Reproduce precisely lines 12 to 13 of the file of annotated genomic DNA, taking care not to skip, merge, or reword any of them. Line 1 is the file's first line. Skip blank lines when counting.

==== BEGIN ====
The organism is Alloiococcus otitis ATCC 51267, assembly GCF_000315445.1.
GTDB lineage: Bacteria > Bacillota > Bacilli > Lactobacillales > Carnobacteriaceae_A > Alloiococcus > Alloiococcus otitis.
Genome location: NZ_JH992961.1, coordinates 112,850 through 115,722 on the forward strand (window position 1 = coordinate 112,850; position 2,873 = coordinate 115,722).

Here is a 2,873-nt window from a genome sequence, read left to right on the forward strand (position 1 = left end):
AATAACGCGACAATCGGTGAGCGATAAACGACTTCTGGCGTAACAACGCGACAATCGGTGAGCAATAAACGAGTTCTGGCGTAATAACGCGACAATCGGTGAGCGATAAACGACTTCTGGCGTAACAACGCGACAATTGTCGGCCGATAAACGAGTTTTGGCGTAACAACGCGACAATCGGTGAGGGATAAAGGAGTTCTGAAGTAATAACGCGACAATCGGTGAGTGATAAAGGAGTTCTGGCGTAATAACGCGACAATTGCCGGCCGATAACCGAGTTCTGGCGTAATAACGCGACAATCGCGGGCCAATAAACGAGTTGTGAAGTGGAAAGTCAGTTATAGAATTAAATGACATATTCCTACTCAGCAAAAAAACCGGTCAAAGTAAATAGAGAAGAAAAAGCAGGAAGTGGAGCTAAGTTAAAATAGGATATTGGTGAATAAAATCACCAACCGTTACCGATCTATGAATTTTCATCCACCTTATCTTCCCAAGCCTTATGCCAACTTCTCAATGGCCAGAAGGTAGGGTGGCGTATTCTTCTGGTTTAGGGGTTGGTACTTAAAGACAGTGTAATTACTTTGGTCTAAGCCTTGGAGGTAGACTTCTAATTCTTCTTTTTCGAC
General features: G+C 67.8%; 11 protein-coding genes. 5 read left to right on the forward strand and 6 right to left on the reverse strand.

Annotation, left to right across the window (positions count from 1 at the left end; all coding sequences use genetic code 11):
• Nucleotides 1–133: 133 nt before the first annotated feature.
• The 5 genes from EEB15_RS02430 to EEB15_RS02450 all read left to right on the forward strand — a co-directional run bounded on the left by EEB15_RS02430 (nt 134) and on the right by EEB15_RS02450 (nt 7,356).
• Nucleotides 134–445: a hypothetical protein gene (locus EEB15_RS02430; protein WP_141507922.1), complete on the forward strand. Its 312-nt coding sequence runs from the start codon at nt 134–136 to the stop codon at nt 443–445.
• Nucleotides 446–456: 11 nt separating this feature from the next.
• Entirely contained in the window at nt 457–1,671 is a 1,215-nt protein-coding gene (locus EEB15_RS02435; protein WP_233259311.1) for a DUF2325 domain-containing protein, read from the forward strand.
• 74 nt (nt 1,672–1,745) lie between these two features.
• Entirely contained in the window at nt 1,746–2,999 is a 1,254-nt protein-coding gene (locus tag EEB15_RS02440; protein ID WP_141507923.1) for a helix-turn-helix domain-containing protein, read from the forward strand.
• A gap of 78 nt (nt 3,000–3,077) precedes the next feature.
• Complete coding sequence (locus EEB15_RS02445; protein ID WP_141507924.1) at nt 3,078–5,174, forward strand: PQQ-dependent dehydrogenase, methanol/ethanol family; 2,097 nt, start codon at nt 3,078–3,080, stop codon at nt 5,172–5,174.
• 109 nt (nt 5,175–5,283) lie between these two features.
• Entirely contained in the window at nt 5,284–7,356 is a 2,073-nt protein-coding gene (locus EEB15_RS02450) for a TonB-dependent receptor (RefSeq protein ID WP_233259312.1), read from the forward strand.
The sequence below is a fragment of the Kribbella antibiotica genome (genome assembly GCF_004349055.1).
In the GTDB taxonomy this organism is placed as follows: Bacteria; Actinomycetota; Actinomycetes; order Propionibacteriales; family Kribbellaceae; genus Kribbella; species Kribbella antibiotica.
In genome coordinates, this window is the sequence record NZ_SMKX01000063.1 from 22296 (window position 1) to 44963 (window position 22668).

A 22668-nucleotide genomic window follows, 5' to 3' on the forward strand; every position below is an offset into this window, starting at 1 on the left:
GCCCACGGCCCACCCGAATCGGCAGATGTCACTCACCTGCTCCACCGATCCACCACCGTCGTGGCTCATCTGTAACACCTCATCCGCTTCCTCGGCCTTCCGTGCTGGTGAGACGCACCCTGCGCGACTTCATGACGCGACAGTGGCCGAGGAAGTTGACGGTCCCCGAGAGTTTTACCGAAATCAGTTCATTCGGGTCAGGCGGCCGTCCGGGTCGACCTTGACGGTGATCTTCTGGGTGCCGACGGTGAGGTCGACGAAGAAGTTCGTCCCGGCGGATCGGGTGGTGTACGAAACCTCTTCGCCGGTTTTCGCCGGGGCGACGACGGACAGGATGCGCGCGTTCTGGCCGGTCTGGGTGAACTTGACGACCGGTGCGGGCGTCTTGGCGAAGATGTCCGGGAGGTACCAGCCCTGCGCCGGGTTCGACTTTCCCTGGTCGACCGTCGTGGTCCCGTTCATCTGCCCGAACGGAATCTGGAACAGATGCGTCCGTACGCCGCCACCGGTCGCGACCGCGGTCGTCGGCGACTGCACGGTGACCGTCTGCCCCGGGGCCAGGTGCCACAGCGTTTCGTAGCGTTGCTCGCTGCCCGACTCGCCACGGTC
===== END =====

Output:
• Entirely contained in the window at nt 457–1,671 is a 1,215-nt protein-coding gene (locus EEB15_RS02435; protein WP_233259311.1) for a DUF2325 domain-containing protein, read from the forward strand.
• 74 nt (nt 1,672–1,745) lie between these two features.